CATEGORY: SUP Lee Board of SupervisorsMOULDE
Ivy lauds district “town hall” meeting
By Philip Moulden
District 4 Lee County Supervisor Tommie Lee Ivy pronounced himself “thrilled” Monday night with the outcome of his first district “town hall” meeting, an event he intends to stage semiannually to involve constituents in county government.
“I think for the first meeting it went real good,” said Ivy, whose victory in November made him the first black to sit on the county’s governing board in more than 100 years. “The people asked questions and had input in the meeting. I am thrilled to death with it.”
Among concrete results, residents agreed to a March 16 litter and trash cleanup along district roadways. Ivy said he would arrange for a county truck to collect and dispose of the trash. Other cleanups may follow.
He also said he was investigating the possible use of jail inmates for such efforts, a circumstance favored by many of the 25 or so people attending the session. But the idea poses problems, Ivy conceded, citing the need for sheriff’s department security and the violent nature of some inmates.
“The inmates are just sitting there, they need to be doing something,” one man said. “All the inmates there are not violent.”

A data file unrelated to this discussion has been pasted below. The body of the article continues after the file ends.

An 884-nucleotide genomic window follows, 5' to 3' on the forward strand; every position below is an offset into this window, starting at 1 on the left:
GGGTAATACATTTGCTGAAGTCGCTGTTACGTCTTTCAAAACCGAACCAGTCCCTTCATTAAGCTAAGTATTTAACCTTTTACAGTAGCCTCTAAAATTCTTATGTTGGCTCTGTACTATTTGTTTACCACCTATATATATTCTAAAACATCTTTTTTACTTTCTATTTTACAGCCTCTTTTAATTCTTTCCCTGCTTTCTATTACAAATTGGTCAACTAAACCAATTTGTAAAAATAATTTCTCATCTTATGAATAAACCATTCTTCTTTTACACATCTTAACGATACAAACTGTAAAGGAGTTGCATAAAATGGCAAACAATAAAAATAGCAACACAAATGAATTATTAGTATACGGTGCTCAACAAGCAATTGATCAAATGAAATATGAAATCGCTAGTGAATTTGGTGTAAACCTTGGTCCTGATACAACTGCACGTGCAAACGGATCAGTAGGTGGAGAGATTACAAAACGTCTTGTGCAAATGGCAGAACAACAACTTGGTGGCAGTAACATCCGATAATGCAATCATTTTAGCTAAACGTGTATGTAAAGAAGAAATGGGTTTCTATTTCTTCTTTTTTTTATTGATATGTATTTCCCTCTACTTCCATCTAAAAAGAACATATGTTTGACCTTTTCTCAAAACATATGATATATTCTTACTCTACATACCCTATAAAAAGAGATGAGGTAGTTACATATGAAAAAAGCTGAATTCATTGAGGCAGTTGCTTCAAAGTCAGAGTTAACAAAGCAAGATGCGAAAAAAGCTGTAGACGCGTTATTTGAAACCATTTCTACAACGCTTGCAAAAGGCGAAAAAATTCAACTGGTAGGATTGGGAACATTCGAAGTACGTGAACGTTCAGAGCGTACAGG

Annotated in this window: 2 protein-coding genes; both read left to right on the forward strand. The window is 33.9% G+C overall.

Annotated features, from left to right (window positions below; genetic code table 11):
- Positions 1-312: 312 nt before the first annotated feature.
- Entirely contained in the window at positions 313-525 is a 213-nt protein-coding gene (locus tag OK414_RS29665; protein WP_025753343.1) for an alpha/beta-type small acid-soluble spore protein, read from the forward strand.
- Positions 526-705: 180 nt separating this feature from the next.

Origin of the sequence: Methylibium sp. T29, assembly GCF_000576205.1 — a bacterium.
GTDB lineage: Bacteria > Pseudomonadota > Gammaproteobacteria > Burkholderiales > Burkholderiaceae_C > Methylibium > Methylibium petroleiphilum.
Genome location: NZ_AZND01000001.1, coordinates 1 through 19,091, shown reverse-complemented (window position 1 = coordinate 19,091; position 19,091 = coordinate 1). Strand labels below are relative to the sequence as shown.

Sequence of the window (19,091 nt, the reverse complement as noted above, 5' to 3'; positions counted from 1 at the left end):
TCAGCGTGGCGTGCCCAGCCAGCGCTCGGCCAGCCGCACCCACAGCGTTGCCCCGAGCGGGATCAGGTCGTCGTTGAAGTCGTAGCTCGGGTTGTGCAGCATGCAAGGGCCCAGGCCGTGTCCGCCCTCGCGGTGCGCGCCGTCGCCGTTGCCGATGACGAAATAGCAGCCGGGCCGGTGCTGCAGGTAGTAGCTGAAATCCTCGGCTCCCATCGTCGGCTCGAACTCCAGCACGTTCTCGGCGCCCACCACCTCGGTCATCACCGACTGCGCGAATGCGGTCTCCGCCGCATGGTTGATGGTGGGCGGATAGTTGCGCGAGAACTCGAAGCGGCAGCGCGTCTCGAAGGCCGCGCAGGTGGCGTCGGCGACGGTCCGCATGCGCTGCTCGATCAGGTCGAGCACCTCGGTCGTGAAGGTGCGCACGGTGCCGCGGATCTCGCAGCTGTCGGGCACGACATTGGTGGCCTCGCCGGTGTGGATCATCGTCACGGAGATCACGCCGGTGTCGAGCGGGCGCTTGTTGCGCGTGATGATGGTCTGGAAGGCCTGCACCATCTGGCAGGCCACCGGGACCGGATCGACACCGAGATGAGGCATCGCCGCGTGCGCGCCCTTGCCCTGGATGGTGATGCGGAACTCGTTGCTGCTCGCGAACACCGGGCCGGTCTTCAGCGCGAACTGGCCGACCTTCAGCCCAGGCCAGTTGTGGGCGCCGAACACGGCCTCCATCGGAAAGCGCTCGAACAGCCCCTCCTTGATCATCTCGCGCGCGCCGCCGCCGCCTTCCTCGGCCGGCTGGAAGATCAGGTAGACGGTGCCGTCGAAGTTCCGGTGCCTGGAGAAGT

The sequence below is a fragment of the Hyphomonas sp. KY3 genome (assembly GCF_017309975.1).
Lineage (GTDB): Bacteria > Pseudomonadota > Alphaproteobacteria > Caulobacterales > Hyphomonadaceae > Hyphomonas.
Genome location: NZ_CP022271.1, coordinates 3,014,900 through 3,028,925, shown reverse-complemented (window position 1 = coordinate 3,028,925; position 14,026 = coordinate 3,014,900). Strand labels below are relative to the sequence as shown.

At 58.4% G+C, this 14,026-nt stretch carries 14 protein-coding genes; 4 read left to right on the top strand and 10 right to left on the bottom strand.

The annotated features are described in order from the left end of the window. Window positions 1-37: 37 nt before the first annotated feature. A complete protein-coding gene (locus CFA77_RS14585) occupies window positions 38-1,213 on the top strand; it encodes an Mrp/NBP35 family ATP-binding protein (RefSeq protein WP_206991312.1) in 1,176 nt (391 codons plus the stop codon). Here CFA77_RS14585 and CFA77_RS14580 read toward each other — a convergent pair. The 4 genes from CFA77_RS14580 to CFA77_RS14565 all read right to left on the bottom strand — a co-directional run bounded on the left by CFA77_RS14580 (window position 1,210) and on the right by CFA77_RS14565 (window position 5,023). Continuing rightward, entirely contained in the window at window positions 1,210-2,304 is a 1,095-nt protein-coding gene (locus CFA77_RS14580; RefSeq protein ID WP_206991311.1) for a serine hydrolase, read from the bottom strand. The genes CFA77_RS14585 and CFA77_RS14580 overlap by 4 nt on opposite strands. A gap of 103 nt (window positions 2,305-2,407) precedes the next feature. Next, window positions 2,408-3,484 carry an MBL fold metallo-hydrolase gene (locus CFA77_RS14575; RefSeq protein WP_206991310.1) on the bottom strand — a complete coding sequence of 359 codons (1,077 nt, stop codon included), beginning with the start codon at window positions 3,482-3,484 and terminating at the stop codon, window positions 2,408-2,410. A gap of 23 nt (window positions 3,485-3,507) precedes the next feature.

“We’re going to work on that,” Ivy said, but noted litter is a community problem. “It is not going to be off the road unless we pick it up.”
Residents of the county’s towns and cities also questioned the role of county government in helping with their problems. Municipal residents are county taxpayers and Tupelo’s 4th District voters were a major force in Ivy’s election.
“What are some of the things you can do for our community? I don’t know if you have any jurisdiction or not,” said a Tupelo Haven Acres resident, who said ditches in his area need better maintenance.
Generally, those problems need to be referred to city government, Ivy and County Administrator Ronnie Bell said. But Ivy vowed to work with municipalities whenever possible.
Bell noted city residents are eligible for many services that are paid for through county taxes. The courts, the health department, human services, the community college, the library and many other agencies receive some funding through the county, he said.
“There are a lot of things your taxes pay for that you don’t realize,” he said.
Other constituents voiced concerns about standing water on some roadways following “the least little rain,” and poor cable television service in some areas.
Looking to the future, residents suggested a county parks and recreation system, a program to acquaint youths with police and firefighting programs, drug counseling programs for people who “don’t need to be incarcerated,” programs to encourage young people to get involved in governmental functions, and placement of roadside litter barrels.
“I’d like to see the 4th District be the nicest, cleanest community it can … if we work together we can make it,” Ivy said.
He set the next meeting for Aug. 26.
“I think county government is not one individual … all of us need to get involved in county government,” Ivy told the group. “There’s no way one individual can know what’s going on in the 4th District. … We can help one another.”